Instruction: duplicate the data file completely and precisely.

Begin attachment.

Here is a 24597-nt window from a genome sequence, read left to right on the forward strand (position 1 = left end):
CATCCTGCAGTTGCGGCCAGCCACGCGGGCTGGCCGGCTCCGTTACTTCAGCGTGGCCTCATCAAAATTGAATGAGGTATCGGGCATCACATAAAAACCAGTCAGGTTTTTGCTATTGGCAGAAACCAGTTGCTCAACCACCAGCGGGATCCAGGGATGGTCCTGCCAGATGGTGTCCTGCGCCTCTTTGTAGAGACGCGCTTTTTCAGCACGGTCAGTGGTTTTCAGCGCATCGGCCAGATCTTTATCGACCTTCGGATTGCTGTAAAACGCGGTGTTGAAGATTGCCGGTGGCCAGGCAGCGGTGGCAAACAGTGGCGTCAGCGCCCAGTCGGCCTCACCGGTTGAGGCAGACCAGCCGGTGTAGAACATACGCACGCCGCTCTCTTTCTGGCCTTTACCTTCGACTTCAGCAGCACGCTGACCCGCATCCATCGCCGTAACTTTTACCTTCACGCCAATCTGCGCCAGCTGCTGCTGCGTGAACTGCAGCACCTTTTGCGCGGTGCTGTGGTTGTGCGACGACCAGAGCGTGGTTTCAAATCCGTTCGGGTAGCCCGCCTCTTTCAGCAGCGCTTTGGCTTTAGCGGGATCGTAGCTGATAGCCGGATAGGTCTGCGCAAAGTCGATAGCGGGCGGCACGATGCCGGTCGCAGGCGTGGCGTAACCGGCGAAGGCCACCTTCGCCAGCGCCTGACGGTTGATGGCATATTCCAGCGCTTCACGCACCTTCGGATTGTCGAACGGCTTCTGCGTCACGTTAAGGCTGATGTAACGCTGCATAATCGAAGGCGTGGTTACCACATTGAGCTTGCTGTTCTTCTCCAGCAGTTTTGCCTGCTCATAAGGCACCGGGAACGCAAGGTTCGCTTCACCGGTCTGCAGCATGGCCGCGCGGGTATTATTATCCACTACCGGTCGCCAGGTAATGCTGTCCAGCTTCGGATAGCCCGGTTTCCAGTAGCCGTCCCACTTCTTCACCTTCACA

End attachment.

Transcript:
Here is a 24597-nt window from a genome sequence, read left to right on the forward strand (position 1 = left end):
CATCCTGCAGTTGCGGCCAGCCACGCGGGCTGGCCGGCTCCGTTACTTCAGCGTGGCCTCATCAAAATTGAATGAGGTATCGGGCATCACATAAAAACCAGTCAGGTTTTTGCTATTGGCAGAAACCAGTTGCTCAACCACCAGCGGGATCCAGGGATGGTCCTGCCAGATGGTGTCCTGCGCCTCTTTGTAGAGACGCGCTTTTTCAGCACGGTCAGTGGTTTTCAGCGCATCGGCCAGATCTTTATCGACCTTCGGATTGCTGTAAAACGCGGTGTTGAAGATTGCCGGTGGCCAGGCAGCGGTGGCAAACAGTGGCGTCAGCGCCCAGTCGGCCTCACCGGTTGAGGCAGACCAGCCGGTGTAGAACATACGCACGCCGCTCTCTTTCTGGCCTTTACCTTCGACTTCAGCAGCACGCTGACCCGCATCCATCGCCGTAACTTTTACCTTCACGCCAATCTGCGCCAGCTGCTGCTGCGTGAACTGCAGCACCTTTTGCGCGGTGCTGTGGTTGTGCGACGACCAGAGCGTGGTTTCAAATCCGTTCGGGTAGCCCGCCTCTTTCAGCAGCGCTTTGGCTTTAGCGGGATCGTAGCTGATAGCCGGATAGGTCTGCGCAAAGTCGATAGCGGGCGGCACGATGCCGGTCGCAGGCGTGGCGTAACCGGCGAAGGCCACCTTCGCCAGCGCCTGACGGTTGATGGCATATTCCAGCGCTTCACGCACCTTCGGATTGTCGAACGGCTTCTGCGTCACGTTAAGGCTGATGTAACGCTGCATAATCGAAGGCGTGGTTACCACATTGAGCTTGCTGTTCTTCTCCAGCAGTTTTGCCTGCTCATAAGGCACCGGGAACGCAAGGTTCGCTTCACCGGTCTGCAGCATGGCCGCGCGGGTATTATTATCCACTACCGGTCGCCAGGTAATGCTGTCCAGCTTCGGATAGCCCGGTTTCCAGTAGCCGTCCCACTTCTTCACCTTCACA